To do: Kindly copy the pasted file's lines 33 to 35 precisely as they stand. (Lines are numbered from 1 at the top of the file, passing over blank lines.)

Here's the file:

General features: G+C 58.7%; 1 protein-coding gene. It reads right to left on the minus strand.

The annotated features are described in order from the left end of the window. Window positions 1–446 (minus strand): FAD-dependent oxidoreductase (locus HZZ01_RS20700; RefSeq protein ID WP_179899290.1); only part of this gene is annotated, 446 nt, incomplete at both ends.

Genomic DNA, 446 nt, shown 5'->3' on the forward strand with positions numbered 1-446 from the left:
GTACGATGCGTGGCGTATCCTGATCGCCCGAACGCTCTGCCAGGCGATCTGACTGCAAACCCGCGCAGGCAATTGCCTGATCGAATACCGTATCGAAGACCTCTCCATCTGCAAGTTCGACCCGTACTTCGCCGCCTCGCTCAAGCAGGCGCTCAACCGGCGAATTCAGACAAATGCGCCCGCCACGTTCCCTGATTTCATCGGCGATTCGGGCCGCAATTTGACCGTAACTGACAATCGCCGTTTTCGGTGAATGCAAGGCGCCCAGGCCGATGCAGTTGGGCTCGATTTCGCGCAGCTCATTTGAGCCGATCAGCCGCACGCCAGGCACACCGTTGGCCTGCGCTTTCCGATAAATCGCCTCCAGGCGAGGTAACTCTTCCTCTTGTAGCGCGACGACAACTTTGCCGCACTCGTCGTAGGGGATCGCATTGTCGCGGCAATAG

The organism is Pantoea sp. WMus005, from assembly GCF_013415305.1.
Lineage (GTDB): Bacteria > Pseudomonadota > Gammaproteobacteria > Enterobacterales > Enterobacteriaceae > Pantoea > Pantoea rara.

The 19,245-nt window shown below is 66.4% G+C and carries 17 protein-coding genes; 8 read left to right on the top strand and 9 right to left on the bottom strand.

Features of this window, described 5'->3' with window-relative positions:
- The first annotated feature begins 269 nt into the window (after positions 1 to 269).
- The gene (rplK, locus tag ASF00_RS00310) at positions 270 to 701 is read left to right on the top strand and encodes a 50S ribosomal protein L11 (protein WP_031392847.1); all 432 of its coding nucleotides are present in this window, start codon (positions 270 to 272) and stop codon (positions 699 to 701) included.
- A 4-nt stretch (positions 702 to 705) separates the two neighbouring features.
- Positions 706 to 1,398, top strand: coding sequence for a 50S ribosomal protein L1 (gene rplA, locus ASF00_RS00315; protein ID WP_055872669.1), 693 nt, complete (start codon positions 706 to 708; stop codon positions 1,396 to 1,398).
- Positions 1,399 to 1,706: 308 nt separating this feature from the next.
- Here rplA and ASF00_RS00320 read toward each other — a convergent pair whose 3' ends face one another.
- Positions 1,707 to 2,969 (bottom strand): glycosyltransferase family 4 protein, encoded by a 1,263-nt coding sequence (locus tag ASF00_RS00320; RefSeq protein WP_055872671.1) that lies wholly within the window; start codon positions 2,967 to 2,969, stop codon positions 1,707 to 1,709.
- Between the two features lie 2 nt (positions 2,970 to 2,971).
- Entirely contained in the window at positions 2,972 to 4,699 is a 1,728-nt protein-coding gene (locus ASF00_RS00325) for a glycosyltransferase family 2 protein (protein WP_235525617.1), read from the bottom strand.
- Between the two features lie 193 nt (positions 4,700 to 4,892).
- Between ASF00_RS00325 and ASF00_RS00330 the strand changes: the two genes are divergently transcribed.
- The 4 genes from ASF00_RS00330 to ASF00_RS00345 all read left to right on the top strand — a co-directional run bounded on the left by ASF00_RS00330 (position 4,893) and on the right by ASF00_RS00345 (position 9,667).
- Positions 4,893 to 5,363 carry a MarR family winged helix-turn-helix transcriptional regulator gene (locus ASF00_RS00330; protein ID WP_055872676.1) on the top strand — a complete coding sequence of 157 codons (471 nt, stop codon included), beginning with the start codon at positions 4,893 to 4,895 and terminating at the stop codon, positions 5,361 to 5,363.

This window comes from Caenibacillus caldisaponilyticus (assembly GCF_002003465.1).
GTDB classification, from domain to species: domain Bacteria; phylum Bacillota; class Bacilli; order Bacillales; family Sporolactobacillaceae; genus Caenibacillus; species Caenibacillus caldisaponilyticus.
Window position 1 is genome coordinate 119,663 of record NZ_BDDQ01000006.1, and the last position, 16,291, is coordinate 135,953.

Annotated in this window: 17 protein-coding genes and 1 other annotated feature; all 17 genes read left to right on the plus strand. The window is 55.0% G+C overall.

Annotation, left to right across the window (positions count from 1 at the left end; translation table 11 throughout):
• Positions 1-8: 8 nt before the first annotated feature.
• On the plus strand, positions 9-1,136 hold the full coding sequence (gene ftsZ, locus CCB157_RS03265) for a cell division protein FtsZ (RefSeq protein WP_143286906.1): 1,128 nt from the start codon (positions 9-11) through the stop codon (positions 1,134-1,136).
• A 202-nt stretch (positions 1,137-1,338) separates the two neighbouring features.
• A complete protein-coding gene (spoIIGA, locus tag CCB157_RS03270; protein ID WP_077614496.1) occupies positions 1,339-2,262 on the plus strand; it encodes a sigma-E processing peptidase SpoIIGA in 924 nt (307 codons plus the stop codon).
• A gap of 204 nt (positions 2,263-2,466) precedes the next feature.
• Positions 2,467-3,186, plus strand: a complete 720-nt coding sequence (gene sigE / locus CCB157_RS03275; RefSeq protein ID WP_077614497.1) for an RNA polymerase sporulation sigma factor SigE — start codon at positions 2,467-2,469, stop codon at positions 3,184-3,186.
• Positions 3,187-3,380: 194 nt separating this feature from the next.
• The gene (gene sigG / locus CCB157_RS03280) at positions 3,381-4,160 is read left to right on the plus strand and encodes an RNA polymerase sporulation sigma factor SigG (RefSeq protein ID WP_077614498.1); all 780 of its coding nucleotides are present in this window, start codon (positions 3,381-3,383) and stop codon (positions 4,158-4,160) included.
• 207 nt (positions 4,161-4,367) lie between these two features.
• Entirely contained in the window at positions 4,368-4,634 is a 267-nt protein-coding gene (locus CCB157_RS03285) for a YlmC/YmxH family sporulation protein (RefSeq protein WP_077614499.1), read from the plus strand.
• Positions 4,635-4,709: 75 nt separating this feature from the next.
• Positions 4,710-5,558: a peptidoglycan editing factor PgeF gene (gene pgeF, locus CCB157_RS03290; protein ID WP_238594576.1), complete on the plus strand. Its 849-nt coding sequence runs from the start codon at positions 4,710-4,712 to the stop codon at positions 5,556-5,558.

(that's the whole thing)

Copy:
• Positions 3,187-3,380: 194 nt separating this feature from the next.
• The gene (gene sigG / locus CCB157_RS03280) at positions 3,381-4,160 is read left to right on the plus strand and encodes an RNA polymerase sporulation sigma factor SigG (RefSeq protein ID WP_077614498.1); all 780 of its coding nucleotides are present in this window, start codon (positions 3,381-3,383) and stop codon (positions 4,158-4,160) included.
• 207 nt (positions 4,161-4,367) lie between these two features.